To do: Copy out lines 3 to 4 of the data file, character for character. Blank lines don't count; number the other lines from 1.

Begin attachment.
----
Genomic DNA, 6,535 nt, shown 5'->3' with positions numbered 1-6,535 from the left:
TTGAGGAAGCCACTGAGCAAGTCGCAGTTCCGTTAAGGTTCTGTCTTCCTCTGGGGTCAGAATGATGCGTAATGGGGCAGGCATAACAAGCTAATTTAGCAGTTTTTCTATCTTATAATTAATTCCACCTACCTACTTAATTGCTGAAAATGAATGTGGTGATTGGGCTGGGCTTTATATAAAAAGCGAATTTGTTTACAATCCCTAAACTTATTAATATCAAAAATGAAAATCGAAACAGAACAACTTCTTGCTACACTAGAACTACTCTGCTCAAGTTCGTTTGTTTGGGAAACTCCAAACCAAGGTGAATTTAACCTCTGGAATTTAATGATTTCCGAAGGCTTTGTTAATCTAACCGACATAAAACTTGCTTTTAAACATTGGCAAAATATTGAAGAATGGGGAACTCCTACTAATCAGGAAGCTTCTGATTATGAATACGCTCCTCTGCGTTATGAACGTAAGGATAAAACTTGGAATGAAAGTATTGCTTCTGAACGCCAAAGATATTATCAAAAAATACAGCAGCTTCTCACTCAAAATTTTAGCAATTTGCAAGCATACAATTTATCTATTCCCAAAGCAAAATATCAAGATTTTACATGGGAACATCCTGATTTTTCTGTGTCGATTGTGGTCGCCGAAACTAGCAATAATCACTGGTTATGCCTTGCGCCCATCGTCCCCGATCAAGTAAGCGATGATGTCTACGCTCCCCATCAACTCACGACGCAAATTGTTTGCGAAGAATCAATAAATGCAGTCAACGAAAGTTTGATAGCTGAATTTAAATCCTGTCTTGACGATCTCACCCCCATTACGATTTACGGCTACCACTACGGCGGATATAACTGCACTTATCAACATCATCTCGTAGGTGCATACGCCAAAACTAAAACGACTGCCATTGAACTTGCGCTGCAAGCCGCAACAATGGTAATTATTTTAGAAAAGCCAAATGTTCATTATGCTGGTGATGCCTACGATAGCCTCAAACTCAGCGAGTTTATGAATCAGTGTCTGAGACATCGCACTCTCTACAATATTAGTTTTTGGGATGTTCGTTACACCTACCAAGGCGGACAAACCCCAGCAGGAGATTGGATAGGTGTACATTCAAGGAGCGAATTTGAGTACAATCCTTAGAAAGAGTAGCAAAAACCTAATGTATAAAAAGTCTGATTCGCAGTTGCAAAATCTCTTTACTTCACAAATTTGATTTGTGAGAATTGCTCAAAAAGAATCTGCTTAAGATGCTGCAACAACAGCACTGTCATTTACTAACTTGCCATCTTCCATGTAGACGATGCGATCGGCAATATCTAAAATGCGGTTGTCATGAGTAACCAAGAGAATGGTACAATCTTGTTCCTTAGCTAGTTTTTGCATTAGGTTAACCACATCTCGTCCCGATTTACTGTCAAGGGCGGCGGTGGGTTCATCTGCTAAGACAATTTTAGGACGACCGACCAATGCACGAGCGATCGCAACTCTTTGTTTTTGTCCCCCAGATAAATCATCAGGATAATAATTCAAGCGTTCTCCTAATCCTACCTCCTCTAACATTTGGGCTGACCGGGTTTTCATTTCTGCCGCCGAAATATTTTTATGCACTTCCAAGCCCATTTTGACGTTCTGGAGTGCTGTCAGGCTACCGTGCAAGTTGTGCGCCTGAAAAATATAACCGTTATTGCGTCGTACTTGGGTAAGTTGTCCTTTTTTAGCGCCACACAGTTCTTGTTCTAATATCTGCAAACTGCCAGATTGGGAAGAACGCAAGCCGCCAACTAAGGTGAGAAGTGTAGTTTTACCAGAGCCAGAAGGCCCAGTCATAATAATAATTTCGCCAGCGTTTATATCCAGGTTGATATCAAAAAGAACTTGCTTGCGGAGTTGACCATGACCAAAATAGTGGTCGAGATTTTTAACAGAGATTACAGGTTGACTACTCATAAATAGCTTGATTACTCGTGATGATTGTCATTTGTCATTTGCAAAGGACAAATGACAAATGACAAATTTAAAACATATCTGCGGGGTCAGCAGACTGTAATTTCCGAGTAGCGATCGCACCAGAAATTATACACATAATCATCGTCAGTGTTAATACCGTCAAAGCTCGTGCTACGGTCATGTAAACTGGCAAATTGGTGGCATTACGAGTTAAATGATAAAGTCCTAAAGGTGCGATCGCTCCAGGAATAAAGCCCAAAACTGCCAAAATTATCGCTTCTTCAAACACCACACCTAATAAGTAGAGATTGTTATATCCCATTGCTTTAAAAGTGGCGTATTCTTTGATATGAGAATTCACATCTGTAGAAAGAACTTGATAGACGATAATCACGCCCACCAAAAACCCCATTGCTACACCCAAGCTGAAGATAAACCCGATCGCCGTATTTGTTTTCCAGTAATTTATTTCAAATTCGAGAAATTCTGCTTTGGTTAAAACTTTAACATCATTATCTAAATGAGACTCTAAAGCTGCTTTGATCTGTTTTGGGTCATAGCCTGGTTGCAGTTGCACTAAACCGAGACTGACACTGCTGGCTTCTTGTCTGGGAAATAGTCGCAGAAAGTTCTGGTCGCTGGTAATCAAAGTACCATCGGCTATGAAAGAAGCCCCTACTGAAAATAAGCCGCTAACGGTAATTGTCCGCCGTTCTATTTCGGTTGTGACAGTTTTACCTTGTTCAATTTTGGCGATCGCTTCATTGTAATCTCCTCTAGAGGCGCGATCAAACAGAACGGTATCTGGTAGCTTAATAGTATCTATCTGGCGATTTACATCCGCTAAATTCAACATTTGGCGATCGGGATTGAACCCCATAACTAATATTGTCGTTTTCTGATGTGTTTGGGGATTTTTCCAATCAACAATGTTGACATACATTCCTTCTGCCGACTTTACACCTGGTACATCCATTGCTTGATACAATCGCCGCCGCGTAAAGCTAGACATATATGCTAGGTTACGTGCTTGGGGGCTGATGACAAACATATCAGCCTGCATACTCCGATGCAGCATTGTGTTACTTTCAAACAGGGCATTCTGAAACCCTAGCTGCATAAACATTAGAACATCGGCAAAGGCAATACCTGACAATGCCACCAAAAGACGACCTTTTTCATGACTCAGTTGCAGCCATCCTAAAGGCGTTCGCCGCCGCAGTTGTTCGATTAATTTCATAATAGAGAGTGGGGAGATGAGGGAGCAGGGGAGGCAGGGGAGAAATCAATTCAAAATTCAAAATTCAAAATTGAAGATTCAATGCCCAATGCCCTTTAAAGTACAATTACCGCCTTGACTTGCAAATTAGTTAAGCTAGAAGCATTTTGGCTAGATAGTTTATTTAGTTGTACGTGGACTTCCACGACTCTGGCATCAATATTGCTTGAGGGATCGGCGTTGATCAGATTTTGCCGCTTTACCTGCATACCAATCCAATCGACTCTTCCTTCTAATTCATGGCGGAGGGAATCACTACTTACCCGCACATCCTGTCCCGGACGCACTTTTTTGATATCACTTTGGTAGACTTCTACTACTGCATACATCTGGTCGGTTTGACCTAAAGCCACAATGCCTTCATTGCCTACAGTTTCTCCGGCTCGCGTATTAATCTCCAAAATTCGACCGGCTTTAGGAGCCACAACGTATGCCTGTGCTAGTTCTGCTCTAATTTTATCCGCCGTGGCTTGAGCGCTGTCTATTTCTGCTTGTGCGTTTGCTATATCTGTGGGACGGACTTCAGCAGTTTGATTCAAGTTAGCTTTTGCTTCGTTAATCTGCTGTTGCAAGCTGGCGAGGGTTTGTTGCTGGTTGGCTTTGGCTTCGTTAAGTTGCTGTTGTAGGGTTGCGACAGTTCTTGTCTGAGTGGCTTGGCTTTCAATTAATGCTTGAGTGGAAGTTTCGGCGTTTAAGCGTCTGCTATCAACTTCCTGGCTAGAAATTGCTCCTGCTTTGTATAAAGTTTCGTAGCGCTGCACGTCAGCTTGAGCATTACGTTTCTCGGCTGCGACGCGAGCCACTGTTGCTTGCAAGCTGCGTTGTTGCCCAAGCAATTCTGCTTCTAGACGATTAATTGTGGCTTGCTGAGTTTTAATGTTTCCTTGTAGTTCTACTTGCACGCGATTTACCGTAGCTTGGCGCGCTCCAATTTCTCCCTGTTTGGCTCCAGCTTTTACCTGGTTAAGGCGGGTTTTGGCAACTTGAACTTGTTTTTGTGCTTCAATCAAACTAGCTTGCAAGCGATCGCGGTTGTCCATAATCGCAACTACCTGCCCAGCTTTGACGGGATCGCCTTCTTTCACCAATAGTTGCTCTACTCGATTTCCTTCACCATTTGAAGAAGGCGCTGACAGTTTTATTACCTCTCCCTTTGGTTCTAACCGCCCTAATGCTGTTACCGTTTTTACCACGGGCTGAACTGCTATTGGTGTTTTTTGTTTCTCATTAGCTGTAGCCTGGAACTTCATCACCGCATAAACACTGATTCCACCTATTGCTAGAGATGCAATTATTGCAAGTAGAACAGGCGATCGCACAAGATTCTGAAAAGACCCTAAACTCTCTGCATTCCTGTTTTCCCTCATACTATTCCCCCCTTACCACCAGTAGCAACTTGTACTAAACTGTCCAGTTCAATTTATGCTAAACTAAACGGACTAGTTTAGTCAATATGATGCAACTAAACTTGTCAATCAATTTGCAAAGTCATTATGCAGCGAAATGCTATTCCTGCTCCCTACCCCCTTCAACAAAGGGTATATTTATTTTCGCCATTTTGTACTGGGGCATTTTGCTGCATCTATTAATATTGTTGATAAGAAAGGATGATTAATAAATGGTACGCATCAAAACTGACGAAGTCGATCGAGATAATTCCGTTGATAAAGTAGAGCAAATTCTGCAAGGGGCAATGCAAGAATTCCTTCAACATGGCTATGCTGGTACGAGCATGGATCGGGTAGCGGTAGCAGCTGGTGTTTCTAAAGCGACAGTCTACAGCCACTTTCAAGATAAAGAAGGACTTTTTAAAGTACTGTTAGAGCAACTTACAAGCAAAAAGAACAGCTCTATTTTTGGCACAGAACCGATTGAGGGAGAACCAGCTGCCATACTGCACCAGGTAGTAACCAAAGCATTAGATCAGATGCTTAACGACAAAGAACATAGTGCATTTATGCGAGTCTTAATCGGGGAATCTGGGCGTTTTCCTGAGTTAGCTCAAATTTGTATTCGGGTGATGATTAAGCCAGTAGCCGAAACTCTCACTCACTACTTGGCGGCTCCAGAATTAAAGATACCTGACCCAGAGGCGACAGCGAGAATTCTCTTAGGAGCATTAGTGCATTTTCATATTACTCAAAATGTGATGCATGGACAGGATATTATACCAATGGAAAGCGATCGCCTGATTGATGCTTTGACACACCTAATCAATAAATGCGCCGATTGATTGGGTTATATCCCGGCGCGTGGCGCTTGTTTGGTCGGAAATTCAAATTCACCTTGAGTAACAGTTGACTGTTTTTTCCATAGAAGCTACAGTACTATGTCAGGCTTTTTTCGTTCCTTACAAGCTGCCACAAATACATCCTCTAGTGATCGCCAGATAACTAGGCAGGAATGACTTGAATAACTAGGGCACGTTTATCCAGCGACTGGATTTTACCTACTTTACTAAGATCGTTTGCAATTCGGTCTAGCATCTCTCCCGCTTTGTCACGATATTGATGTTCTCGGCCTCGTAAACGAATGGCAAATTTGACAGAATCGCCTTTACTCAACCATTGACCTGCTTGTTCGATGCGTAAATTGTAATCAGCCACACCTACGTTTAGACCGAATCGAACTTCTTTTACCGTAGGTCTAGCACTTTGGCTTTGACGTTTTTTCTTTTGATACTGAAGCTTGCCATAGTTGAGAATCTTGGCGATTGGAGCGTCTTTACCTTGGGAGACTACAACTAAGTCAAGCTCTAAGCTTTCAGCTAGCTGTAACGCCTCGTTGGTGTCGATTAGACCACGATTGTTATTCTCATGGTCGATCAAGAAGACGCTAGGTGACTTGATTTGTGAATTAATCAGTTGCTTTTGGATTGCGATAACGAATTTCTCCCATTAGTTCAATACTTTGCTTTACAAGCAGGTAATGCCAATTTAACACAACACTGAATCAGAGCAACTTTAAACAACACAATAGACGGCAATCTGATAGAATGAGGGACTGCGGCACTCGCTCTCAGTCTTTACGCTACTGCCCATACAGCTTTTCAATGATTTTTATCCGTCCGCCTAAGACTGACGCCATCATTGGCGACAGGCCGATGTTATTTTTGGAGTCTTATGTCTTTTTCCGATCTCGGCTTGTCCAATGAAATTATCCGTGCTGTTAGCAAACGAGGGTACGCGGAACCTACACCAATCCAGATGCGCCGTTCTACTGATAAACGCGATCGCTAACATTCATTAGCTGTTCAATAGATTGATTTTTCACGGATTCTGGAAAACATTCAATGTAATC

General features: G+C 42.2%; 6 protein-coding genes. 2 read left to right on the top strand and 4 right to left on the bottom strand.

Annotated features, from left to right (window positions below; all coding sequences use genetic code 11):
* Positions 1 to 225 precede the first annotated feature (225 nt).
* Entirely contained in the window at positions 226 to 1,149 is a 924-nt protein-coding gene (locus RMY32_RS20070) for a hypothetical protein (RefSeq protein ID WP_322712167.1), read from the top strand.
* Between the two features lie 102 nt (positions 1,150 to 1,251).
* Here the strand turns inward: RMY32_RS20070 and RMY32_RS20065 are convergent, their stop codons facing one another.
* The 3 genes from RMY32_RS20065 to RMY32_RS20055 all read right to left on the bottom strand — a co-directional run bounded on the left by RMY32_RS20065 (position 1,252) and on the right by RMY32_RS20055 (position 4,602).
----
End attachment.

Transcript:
General features: G+C 42.2%; 6 protein-coding genes. 2 read left to right on the top strand and 4 right to left on the bottom strand.

Annotated features, from left to right (window positions below; all coding sequences use genetic code 11):